AT&T Turns Off 2G Network, Disconnecting Original iPhones, with Plans to Repurpose Spectrum for ‘Future Network Technologies’

By Paul Riegler on 17 January 2017
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AT&T is sunsetting its 2G network.

AT&T is sunsetting its 2G network.


AT&T said it had completed its previously announced shutdown of its 2G GSM and EDGE voice and data networks on January 1, 2017.

The move impacts older mobile devices including the original iPhone. The mobile operator said that its current 3G and 4G networks 99% of users in the United States.

“By shutting down our 2G network, this frees up more spectrum for future network technologies, including 5G,” the company said in a statement.

GSM, or Global System for Mobile Communications, is a standard developed by the European Telecommunications Standards Institute in the 1980s to provide blanket coverage between European nations. It was a replacement for first generation analog networks and was expanded to support data as well, first via GPRS (General Packet Radio Services and later via EDGE (Enhanced Data rates for GSM Evolution).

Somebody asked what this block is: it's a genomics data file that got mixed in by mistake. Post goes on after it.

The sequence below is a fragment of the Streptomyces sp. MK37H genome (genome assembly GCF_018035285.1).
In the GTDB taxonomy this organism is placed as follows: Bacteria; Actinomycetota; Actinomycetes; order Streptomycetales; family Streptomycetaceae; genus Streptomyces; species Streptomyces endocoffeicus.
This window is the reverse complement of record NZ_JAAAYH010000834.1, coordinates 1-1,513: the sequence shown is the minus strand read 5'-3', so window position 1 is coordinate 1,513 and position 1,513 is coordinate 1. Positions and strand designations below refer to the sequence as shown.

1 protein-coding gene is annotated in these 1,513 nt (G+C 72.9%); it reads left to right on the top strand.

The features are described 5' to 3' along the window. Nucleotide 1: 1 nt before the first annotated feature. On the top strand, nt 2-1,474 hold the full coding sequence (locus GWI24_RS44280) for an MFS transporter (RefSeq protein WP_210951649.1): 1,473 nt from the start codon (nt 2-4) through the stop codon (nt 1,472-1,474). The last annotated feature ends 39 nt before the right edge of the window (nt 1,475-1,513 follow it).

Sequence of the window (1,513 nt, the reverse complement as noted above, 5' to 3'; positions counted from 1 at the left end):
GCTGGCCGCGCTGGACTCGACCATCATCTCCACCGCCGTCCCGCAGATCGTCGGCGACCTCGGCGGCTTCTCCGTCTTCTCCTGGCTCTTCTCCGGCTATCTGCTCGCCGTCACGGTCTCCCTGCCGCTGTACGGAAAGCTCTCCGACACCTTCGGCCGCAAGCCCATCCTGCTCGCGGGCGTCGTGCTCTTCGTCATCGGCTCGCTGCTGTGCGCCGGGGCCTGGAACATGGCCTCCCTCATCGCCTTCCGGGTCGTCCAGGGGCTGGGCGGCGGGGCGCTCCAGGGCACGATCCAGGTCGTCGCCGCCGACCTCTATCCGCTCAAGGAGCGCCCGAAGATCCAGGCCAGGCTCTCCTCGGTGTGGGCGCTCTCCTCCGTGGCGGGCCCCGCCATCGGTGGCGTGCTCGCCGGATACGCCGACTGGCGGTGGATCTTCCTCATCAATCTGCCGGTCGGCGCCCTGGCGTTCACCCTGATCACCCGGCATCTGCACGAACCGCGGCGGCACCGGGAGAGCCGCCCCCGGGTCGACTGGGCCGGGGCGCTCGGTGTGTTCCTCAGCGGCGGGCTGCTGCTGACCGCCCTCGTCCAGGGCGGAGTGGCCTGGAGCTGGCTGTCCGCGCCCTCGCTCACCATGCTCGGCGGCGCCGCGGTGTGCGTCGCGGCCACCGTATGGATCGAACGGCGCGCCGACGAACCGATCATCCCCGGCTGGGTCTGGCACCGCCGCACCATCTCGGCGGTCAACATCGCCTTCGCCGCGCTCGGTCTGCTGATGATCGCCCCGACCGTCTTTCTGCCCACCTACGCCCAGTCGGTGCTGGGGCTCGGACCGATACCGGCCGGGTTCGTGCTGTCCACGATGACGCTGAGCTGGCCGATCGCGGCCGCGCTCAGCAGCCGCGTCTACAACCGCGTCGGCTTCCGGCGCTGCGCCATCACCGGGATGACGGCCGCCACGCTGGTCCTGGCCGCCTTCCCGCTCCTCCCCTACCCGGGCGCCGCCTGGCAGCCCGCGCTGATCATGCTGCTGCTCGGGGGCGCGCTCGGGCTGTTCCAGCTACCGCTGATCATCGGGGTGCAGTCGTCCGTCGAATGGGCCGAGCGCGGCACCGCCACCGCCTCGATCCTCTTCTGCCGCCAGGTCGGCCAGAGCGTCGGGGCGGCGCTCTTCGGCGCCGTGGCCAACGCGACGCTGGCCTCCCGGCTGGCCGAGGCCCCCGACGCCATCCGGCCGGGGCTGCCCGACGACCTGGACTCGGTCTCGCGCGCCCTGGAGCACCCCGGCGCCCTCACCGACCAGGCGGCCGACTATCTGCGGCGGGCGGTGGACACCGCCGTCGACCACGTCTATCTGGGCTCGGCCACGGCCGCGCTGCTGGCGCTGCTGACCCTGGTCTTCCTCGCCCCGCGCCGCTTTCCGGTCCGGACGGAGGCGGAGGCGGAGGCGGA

Mobile operators such as AT&T and T-Mobile started using GSM in the United States in the early 1990s, succeeding analog networks which were retroactively named 1G.

Verizon has announced plans to shut down its 2G CDMA 1X network by the end of 2019, while T-Mobile USA said its 2G network would continue to operate through 2020.

(Photo: Accura Media Group)

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